Mines cross country is off to a hot start. Both the Oredigger men and women won the UCCS “Rust Buster” meet by a huge margin on September 7th. Mines redshirt freshman Chris Cathcart took home the men’s win, with four of his teammates rounding out the top five. On the women’s side, sophomore Zoe Baker won the race, with redshirt senior Chloe Cook finishing right behind.
“Starting off the season at that Colorado Springs meet, we don’t really know where we stand,” said Cook. The Orediggers stood significantly ahead of the competition. “It kind of turns into a time trial for the team,” said Cook. The Mines women had a chance to go against stiffer competition three weeks later at the Capital Cross Challenge in Sacramento.
“Getting down to Sacramento to actually race some big teams, race some Division 1 teams, and some nationally-ranked Division 2 teams was really good for us,” said Cook. The Orediggers won the meet, with Cook taking the bronze spot in the race. [It was a] really big confidence booster to go out there and win and show that all of the training we’ve been putting in over the summer is actually working,” said Cook. On October 5th, the Mines men finished second at the Chile Pepper Cross Country Festival, behind only the University of Texas squad (yes, the division one Texas Longhorns).
As of publishing, the Mines men and women runners rank number one and number three in the USTFCCCA national polls, but this is nothing new for the Orediggers. Mines cross country teams are perennial contenders at the national level, with the men bringing a national championship to Golden in 2015. You have to go out there and be uncomfortable for a couple hours a day, and be able to put in all that work,” said Cook. “I think that’s something that also really goes well with going to Mines. People who are here and are thriving in the Mines environment will also thrive in that running environment.”
All over the place. She is from Texas, and finished up high school at Jakarta International School in Indonesia.
Cook is a graduate student in materials science.
Why did you choose Mines?
Location wasn’t too big of a factor for Cook when looking into colleges. “I wasn’t really tied down anywhere,” said Cook. “I knew I wanted to do engineering; I knew I wanted to run in college. Mines just had the best of both worlds: a really good running program, but also really good engineering.” Cook also added that being in the mountains is definitely a plus.
How has your Mines journey been?
Cook’s time at Mines has been pretty unique. She did her undergraduate degree here, and is continuing her education in Golden as well. “I made the decision to stay for grad school for a couple of reasons,” said Cook. “Obviously I still had running eligibility left.” Cook spent two of her previous five years here medically redshirted, which has allowed her to compete in her sixth academic year at Mines. “I also knew that I wanted to do a little more school,” said Cook, “and the type of work that I wanted to do required a higher degree.” So, Cook has kept running and will be graduating with her Master’s degree this December.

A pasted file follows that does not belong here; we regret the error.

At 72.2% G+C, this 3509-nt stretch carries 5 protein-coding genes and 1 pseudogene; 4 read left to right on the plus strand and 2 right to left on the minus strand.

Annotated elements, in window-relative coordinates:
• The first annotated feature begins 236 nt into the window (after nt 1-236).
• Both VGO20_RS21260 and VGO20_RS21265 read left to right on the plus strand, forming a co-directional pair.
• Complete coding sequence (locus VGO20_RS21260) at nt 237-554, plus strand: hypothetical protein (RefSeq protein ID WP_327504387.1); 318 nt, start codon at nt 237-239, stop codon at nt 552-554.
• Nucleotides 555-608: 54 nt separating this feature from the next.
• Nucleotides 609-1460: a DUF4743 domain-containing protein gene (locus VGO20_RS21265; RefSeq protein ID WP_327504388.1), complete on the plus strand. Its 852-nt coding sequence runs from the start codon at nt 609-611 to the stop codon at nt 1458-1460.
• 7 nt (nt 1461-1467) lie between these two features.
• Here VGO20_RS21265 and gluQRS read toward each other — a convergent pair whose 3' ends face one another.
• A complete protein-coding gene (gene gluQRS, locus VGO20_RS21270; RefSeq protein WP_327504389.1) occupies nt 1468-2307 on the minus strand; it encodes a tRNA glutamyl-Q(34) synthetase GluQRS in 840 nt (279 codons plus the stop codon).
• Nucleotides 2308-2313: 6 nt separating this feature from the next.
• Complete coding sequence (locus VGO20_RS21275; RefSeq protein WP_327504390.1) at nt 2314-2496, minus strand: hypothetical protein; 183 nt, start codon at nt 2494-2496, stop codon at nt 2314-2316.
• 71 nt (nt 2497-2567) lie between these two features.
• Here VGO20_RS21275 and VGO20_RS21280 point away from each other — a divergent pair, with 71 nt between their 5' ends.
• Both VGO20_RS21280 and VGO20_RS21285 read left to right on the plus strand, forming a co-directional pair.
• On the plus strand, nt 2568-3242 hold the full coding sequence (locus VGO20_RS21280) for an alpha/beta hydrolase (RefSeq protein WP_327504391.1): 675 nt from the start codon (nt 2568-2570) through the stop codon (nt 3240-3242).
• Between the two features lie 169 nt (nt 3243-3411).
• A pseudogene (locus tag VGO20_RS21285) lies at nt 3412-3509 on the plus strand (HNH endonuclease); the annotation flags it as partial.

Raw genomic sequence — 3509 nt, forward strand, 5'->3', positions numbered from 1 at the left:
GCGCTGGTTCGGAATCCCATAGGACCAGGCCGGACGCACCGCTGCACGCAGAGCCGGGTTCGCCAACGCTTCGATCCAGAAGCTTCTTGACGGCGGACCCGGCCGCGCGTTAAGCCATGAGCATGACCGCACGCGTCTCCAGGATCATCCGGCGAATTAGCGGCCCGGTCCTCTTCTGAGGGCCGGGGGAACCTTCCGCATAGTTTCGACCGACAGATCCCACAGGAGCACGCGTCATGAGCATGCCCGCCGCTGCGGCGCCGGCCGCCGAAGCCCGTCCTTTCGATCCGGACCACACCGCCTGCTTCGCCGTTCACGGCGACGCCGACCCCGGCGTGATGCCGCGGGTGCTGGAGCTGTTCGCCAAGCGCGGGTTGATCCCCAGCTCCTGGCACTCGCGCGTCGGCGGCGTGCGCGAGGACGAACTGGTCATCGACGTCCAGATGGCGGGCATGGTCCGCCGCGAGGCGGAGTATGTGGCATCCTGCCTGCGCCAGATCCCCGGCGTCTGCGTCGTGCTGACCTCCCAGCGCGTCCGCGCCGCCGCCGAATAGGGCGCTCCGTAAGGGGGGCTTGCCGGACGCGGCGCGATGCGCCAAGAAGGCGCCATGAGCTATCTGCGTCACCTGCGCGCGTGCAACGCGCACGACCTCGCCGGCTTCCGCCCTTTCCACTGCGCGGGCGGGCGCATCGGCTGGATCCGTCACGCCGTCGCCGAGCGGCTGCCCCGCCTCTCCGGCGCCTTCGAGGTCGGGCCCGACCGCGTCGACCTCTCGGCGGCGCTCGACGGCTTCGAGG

What’s your favorite part about running?
In short, the scenery. “You can go on a hike and spend all day and get like 12 miles,” said Cook. “I can run 12 miles and be done in like 2 hours, and still get to see the same amount of stuff.” It also is a form of stress relief. “Having that set schedule, at three or four p.m. I go to practice and I don’t have to think about school,” said Cook. “I don’t have to think about my thesis. I just get to go out there, run, get into nature. It’s nice.”
Do you have any pre-meet rituals?
“We all go to Chipotle the night before [meets],” said Cook. “I came in my freshman year, and they told us that they all would eat Chipotle burritos the night before a race. I was like ‘I don’t know if that sounds like a good idea.’ But ever since I started doing it, I am a believer in the Chipotle.” Apparently, this tradition has worked for them thus far.
What do you do when you’re not running or doing homework?
“I really like to ski,” said Cook, “and I’m starting to get into climbing too.” She admits that a majority of what she does is run, and do schoolwork. “And sleep,” added Cook. “Sleep is really important.”
What can we expect from the rest of the season?
“This is definitely a special season, a special team, especially the women’s team,” said Cook. “We’ve never quite been on this level before, and it’s kind of cool to have everyone looking at us right now. But [it’s] a little scary because we’re not going [as] the underdogs anymore.”
Mines Cross Country is back in action on October 12th, when the team will split between the FHSU Tiger open in Hays, Kansas and UCCS Open in Colorado Springs.
The RMAC Championships are on October 26th in Grand Junction.
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